Friday, March 26, 2010

I Always Get Hungry. . .

when I watch others work.

After a gruelling morning of supervising bronze pouring at Bronzesmith, I was ready for lunch. Maybe it was some of the bronze sculptures by Lincoln Fox (below) in the gallery or maybe it was the hour, but food beckoned.

Fortunately, Chuck had spent some time Googling restaurants in Prescott, AZ, and had identified the Prescott Brewing Company as a strong contender for our lunch destination. I think it was the chicken pot pie that initially got his attention.

Prescott Brewing Company is a full service restaurant/brewery located in the heart of historic downtown Prescott (shown on the left in the first floor of the Bashfod Courts building) and is independently owned and operated by its original owners, John and Roxane Nielsen.

We thought the building was a former department store. Our table was in a "courtyard" with shops above us

and to the side. Shoppers could get a good look at our menu selections as they passed by during the lunch hour.

Established in 1994, PBC has garnered national and international awards for its handcrafted beers and produces over 40 styles throughout the year. The restaurant’s kitchen produces ninety-nine percent of the menu offerings.

Since 2000, the brewing company has been continuously voted in the Top Ten Microbreweries in Arizona by Ranking Arizona Magazine, having garnered the top spot in 2001, 2004, and 2009. Their beers have won twenty-six national and international awards in such prestigious competitions as the Great American Beer Festival, North American Brewers Association, and the international World Beer Cup.

Wanting to sample one of the brewery’s beers, we each decided to order the Alpine Wheat to sip while looking over the menu. This is described as a German hefe-weizen—a traditional unfiltered wheat beer with the aroma and flavour of cloves, banana and nutmeg. As with wines, I can’t pick out these nuances. All I can say is that this was a light and refreshing beer which would be wonderful on a ninety-degree day.

The restaurant’s menu covers all the traditional bases from “munchies” to burgers to pizza to sandwiches. It was the pub offerings that had caught Chuck’s initial attention and here is where we both looked. Again, too many interesting choices.

We could have: the Bistro Steak and Chips—a traditional red wine marinated Bistro Tender grilled and served over mustard sauce with pub chips and garlic aioli; the Portered Portabello—a marinated grilled mushroom sandwich topped with feta cheese and portered onions and served on a bed of crisp romaine lettuce with creamy mustard dressing with the choice of pub chips, coleslaw, cottage cheese or hot applesauce; the Settler's Pot Pie, which includes tomatoes, mushrooms, carrots, yams, artichoke hearts, and mozzarella and parmesan cheeses baked with fresh herbs in a mushroom sauce and served with a side salad and beer bread.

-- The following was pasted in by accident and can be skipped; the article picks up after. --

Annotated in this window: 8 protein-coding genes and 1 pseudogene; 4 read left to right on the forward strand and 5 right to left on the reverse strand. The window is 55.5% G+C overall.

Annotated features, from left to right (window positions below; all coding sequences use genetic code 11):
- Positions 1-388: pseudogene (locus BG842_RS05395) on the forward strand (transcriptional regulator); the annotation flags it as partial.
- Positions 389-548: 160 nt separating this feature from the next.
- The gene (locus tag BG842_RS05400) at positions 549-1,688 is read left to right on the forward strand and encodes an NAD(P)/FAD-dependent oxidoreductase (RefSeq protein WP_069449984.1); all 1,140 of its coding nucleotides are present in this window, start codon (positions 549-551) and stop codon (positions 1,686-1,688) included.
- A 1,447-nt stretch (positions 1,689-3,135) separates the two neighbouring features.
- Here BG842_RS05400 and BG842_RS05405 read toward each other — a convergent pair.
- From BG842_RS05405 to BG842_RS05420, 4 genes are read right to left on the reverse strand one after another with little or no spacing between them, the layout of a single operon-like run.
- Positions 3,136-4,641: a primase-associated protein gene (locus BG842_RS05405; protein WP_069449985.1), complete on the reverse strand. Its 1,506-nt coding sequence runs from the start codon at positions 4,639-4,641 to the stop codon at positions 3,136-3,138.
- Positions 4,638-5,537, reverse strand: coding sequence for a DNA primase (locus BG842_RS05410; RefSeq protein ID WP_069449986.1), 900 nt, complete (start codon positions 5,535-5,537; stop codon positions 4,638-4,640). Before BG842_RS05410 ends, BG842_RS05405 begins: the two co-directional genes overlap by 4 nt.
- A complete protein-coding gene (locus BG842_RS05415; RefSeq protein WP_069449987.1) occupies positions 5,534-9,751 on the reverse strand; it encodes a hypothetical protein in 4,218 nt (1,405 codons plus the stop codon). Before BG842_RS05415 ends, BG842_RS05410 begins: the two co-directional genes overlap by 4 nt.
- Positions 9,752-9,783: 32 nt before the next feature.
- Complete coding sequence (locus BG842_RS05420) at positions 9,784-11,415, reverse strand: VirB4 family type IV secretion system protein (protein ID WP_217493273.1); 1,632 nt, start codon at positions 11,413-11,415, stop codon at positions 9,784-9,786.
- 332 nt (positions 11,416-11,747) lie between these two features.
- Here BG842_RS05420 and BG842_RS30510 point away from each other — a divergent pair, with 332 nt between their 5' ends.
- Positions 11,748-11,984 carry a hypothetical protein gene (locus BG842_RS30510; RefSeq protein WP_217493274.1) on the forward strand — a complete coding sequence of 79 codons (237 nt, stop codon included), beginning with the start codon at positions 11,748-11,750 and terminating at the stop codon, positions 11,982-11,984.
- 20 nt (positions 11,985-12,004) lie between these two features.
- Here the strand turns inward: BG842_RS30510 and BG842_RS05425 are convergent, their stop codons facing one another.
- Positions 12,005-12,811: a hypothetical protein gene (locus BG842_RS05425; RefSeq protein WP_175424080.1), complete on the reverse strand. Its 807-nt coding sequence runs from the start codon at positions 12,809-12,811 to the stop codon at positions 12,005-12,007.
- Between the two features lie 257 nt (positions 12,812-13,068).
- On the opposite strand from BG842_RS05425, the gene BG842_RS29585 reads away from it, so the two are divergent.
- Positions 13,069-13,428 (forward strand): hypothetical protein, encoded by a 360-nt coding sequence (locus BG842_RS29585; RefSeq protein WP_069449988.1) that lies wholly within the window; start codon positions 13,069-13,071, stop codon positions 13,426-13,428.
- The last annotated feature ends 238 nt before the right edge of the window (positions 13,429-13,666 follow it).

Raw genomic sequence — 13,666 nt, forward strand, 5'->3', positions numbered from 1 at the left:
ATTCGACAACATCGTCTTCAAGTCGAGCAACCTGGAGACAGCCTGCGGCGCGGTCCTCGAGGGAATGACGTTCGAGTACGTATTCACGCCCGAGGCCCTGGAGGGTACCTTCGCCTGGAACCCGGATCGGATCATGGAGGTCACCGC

While Chuck came for the Chicken Pot Pie, he chose the Bangers & Mash – two English-style banger sausages simmered in ale and served with red skin mashers and gravy with house-made beer mustard, beer bread. To start, he chose the special soup of the day which proved to be an extraordinary black bean soup thick with pork shreds, beans, celery, onions, carrots, and red bell pepper and generously seasoned with smoky cumin. He declared this better than the black bean soup at Shelby’s Bistro in Tubac, AZ.

The Bangers & Mash were the ultimate in pub grub. The two sausages had been cooked in beer and then tossed on a hot grill to produce the diagonal grill marks and smoky grilled flavour. The very large portion of mash was a potato fiend's dream come true. This was one of those plates where the tastes merged seamlessly.

I decided to start with the house soup, a thick Tomato and Mushroom Bisque. This contained small tomato dices and a profusion of larger mushroom slices in a base thick with grated parmesan cheese and seasoned with oregano. I normally don’t order soup. I need to leave room for dessert, you know. But I am certainly glad that I did this time.

My entree choice was the Blue Mussels Steamed in Cream Ale. This proved to be a full pound (or well over thirty if one is counting) of Chilean blue mussels steamed in the brewery’s Lodgepole Light with Italian sausage, garlic, bell peppers, onion, fresh lemon juice, and cilantro and served with three thick slices of garlic ciabatta bread. The mussels were not large like the New Zealand Green Mussels. Rather, they were slightly larger than a cherrystone clam and were sweet and tender. The accompanying thick broth provided the perfect use for the ciabatta. If I have one criticism, I would rather have had the Italian sausage in larger chunks than the crumbled pieces. This way the flavours of the mussels and sausage would have been more distinct. But this is certainly a minor criticism.

It was time for dessert, but neither of us could eat another morsel. Maybe some other time.

Chuck deserves the all of the credit for finding this 4.5 Addie restaurant. Maybe I’ll let him assume the role of food finder.

One last farewell to Bronzesmith. This bronze sculpture by Caroline Caprio caught our eye. We have re-visited yesterday's entry to see other works that created quite an impression on us.

But then there was this sculpture in the courtyard . . . .

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